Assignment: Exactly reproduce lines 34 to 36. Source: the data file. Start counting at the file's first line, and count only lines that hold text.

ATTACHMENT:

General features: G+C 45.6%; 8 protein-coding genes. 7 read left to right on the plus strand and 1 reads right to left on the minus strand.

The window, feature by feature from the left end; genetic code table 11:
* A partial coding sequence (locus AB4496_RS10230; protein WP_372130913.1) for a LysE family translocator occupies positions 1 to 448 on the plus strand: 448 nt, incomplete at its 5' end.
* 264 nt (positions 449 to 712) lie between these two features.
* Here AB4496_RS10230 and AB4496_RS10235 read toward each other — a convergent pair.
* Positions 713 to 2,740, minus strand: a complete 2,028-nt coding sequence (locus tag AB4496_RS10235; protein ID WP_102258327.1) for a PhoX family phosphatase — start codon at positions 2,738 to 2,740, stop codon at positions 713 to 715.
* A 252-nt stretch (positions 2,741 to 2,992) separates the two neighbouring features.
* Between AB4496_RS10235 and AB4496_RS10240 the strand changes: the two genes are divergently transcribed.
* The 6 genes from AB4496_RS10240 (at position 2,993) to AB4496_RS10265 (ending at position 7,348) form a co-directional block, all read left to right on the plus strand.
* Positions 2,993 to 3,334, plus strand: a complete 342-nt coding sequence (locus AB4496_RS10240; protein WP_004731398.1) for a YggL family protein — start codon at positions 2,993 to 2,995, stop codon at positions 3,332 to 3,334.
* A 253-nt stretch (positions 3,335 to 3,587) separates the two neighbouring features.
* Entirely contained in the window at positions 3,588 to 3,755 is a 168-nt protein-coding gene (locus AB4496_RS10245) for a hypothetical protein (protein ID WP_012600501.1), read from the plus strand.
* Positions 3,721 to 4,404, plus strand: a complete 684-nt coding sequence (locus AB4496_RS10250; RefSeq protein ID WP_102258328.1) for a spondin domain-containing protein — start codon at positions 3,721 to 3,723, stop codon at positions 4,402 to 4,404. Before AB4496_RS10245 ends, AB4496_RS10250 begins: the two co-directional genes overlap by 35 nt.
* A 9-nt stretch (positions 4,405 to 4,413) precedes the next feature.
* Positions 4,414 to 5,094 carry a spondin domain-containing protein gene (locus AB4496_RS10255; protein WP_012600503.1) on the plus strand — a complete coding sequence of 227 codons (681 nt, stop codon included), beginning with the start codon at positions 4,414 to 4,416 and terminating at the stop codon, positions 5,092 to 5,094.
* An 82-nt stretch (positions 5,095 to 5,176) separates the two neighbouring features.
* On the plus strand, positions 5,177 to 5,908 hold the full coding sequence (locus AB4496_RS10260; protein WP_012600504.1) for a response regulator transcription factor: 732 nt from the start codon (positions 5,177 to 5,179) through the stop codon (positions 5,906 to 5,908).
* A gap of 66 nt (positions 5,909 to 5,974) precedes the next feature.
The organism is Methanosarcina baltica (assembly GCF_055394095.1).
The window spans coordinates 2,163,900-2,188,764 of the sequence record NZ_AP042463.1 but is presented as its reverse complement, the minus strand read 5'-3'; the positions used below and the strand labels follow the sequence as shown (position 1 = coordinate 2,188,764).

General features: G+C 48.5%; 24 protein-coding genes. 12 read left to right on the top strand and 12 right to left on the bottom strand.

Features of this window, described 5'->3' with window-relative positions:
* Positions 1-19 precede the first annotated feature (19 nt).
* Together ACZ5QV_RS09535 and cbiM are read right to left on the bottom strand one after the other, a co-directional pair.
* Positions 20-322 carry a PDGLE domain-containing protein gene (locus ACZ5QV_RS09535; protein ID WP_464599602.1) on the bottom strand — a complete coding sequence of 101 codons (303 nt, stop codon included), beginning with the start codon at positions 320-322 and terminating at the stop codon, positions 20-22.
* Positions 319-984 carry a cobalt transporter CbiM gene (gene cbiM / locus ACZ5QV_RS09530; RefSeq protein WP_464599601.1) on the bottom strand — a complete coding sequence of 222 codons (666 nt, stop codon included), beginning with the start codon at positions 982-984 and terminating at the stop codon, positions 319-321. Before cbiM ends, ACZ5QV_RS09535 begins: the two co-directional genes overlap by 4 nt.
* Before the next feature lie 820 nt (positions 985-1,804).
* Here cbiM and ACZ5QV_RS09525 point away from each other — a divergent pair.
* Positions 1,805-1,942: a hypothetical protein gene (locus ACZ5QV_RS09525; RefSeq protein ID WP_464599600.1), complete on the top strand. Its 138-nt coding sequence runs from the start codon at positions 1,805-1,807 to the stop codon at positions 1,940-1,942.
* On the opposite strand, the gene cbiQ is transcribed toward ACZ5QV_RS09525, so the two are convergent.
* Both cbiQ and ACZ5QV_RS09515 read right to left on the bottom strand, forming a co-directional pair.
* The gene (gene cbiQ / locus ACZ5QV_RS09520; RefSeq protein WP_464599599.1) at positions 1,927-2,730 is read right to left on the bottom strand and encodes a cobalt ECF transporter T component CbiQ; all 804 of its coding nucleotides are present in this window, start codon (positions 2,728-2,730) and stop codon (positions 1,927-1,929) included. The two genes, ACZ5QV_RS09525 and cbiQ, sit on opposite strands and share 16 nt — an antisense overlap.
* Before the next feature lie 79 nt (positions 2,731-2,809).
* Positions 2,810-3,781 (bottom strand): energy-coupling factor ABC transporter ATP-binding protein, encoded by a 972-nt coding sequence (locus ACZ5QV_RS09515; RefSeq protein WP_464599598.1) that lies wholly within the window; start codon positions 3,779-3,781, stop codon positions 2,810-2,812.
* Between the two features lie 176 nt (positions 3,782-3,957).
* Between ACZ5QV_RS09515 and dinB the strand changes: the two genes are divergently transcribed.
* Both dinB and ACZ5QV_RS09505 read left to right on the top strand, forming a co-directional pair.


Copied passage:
* Positions 2,810-3,781 (bottom strand): energy-coupling factor ABC transporter ATP-binding protein, encoded by a 972-nt coding sequence (locus ACZ5QV_RS09515; RefSeq protein WP_464599598.1) that lies wholly within the window; start codon positions 3,779-3,781, stop codon positions 2,810-2,812.
* Between the two features lie 176 nt (positions 3,782-3,957).
* Between ACZ5QV_RS09515 and dinB the strand changes: the two genes are divergently transcribed.